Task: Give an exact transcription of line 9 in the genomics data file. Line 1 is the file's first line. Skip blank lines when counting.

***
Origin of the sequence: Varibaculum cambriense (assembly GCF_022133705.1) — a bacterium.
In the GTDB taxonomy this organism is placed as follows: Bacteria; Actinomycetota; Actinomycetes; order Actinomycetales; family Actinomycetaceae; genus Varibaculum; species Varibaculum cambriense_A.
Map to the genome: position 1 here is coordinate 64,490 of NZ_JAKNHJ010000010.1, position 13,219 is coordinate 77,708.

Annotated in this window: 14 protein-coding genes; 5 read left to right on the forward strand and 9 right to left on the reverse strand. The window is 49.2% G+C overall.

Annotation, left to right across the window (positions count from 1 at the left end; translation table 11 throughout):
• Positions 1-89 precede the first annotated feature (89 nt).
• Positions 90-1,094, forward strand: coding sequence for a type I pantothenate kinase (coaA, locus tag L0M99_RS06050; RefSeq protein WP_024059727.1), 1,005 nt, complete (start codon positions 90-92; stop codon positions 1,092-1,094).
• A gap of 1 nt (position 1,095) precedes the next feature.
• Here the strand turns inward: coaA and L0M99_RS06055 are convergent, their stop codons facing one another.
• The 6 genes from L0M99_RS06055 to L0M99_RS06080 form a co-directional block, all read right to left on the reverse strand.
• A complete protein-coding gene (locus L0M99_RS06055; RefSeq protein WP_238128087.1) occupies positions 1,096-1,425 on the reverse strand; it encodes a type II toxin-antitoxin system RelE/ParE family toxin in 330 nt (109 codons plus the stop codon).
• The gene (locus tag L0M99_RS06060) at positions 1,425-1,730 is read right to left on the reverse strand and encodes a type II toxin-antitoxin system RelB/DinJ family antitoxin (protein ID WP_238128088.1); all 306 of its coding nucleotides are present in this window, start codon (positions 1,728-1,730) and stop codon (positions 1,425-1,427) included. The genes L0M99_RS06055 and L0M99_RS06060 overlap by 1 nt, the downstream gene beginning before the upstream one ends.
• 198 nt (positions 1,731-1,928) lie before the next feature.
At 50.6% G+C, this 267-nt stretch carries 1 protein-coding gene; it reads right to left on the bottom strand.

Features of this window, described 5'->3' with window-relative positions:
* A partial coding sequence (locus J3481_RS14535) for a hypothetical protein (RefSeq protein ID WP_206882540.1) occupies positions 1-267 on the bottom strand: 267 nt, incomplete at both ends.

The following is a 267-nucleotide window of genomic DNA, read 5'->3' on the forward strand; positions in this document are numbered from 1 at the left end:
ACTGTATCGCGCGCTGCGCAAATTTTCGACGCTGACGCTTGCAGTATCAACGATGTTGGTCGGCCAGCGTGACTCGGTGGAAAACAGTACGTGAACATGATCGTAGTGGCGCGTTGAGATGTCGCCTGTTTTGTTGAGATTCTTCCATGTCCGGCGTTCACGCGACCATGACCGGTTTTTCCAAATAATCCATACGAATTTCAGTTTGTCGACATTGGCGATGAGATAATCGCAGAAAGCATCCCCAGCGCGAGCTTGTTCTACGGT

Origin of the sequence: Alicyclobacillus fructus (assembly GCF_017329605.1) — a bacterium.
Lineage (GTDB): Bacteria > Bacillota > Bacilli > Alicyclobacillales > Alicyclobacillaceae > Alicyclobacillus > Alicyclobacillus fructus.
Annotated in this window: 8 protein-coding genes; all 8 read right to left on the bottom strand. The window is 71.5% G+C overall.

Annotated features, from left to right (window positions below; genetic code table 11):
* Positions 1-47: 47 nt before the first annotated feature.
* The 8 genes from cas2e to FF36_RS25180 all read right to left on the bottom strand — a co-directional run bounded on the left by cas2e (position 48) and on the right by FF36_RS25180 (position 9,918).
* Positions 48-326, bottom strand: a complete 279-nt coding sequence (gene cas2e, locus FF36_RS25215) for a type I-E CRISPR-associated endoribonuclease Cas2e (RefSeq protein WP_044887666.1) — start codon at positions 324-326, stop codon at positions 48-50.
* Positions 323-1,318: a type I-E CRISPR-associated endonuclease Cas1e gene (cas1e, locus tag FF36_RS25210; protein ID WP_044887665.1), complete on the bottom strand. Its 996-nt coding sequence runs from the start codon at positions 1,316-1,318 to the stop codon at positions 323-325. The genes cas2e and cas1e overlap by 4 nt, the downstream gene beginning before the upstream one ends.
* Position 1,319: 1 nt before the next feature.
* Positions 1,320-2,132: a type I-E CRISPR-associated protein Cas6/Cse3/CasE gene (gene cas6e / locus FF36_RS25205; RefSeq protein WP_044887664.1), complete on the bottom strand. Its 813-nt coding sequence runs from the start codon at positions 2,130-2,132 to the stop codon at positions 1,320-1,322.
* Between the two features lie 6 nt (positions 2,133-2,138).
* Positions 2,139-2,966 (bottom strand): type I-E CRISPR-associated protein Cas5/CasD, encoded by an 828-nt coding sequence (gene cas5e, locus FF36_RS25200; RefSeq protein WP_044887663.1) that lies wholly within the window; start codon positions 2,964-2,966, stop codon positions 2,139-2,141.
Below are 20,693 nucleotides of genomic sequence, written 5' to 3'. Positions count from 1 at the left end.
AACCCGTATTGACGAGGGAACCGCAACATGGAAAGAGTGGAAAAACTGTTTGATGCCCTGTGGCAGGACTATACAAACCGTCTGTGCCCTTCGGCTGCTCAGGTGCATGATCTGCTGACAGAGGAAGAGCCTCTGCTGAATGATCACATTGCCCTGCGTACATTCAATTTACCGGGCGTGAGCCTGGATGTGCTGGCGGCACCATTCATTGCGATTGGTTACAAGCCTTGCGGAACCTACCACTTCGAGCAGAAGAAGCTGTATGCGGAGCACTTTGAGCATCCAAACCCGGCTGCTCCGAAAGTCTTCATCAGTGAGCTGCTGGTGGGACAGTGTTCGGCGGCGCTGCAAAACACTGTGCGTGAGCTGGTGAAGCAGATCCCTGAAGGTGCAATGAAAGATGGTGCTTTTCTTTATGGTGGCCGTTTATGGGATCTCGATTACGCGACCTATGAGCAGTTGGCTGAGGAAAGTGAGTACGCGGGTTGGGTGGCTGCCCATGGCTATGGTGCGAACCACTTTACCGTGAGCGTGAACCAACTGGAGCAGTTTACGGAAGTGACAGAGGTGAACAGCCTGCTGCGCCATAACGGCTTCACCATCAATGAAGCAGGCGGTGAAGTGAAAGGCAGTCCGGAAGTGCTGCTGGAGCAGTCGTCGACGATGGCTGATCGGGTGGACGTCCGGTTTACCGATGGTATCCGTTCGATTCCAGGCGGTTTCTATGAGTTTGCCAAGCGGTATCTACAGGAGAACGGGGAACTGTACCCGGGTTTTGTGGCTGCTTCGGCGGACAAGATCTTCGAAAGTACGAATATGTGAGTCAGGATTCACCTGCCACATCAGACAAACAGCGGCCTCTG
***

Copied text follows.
• Here the strand turns inward: coaA and L0M99_RS06055 are convergent, their stop codons facing one another.